The gate configuration pusher 3, as indicated in FIGS. 2 through 4, comprises a truck 5 with wheels 6 running on rails 4 on the elevator 2 and a thrust head portion 7 and is, as a whole, movable to the left and right in FIG. 1 by way of a chain 9 which is driven by the drive device 8 resting on the top of the elevator 2. If necessary, the drive device 8 may be adapted to select the speed of the gate configuration pusher 3, either high speed or low speed, for example.
The thrust head portion 7 is secured in front of the wheeled truck 5 to be slidable to a slight extent in a horizontal direction, namely, across the width of the elevator 2 by operation of a cylinder 10 via roller 11. The thrust head portion 7 includes a cylinder 13 and a plurality of thrust heads 12 each having a pawl 14 at its extremity. The thrust head members 12 are supported on a mount 15 for the thrust head portion 7 to be movable upward and downward with respect to the cylinder 13 and the pawls 14 are of a three-forked shape in an example of FIG. 4. The pawls 14 are spaced at the same pitch P as the holes are formed in the end plates of the heat exchangers, with a wider width than that of openings in the guide station 20.
Each of the pawls 14 is pivoted about a shaft 17 on the tip of a pressure rod 16 resiliently fitted within the respective thrust head 12, although not shown, and rotated when force of a more than given strength is exerted on the tip of the pawl 14, urging a roller 16a into a recess at the uppermost end of the pawl 14. Such rotation of the pawl 14 is sensed by a sensing means (not shown) which in turn renders the cylinder 13 operative to lift the pawl 14. There are further provided an air tank 18 for actuating the cylinders 10 and 13 and a guide roller 19.
The guide station 20 on the top of the elevator 2, as indicated in FIG. 5, comprises a plurality of parallel stationary guides 22 and a plurality of parallel rotary guides 23 both of which are spaced at a given interval on the top of a rectangular framework 21 and along its width. As is clear from FIGS. 6 and 7, the framework 21 is movable on the top of the elevator 2 via wheels 24 across its width under control of a cylinder 25. A potentiometer 26 attached to the cylinder 25 senses the movement of the framework 21 (the movement of the cylinder 25).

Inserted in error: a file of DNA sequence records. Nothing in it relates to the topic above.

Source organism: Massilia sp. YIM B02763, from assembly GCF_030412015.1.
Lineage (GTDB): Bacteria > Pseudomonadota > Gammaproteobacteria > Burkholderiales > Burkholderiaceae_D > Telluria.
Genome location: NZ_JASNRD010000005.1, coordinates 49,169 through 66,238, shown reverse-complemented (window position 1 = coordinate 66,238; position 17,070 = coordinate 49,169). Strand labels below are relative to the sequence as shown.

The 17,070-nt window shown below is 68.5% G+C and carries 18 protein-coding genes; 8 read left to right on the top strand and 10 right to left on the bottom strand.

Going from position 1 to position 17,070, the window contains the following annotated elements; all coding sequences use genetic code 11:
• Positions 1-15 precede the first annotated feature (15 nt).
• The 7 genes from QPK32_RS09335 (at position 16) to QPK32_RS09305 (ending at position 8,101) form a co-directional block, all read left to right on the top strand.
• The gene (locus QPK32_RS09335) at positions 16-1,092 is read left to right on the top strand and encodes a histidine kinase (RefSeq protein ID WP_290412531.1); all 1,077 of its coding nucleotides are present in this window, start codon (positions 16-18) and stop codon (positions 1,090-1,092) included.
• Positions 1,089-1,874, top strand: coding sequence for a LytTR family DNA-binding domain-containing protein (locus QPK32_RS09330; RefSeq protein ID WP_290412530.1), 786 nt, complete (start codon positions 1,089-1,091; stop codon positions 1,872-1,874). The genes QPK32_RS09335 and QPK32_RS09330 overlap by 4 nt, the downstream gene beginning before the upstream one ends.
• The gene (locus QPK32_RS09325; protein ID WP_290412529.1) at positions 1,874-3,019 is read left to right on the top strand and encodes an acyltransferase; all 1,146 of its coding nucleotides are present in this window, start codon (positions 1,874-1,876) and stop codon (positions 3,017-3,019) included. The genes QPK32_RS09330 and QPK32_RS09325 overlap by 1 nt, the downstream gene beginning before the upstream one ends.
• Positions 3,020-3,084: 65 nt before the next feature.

On the top of the stationary guide 22, as indicated in FIGS. 6 and 8, there is detachably installed a guide plate 28 having a multiplicity of grooves spaced at the same pitch P as that of the holes in the end plates of the heat exchangers, through the use of fixing pins 27.
The rotary guide 23, on the other hand, comprises a detachable guide plate 32 having on its top a multiplicity of rotatable guide rods 33 at the same pitch P as that of the holes in the heat exchangers, the guide rods being bolted as 31 to the top of a tubular frame 30 of a square cross section. As best shown in FIG. 13, there are formed a "U" shaped guide groove 34 between the two adjacent guide rods 33 and a "O" shaped guide groove 35 as viewed when the guide rods 33 make 90° revolution. At the lowest end of each guide rod a horizontally turned rotary pin 36 is provided which has its foremost end extending outward through a groove 37 in a side wall of the guide plate 32. On a side wall of a bottom portion of the guide plate 32, as indicated in FIG. 12, there is secured a roller 40 which is rotatable on a shaft 39 via a bearing 38. A cylinder 42 moves a slide rod 41 of a square cross section in a horizontal direction on the top of the roller 40. Discs 44 are disposed on the top of the slide rod 41 via stud screws 43 at the same pitch P as that of the guide rods 33. Each of the rotary pins 36 secured at the guide rod 33 is interposed between the two adjacent discs 44. The guide rod 33 turns about 90° when the cylinder 42 is driven.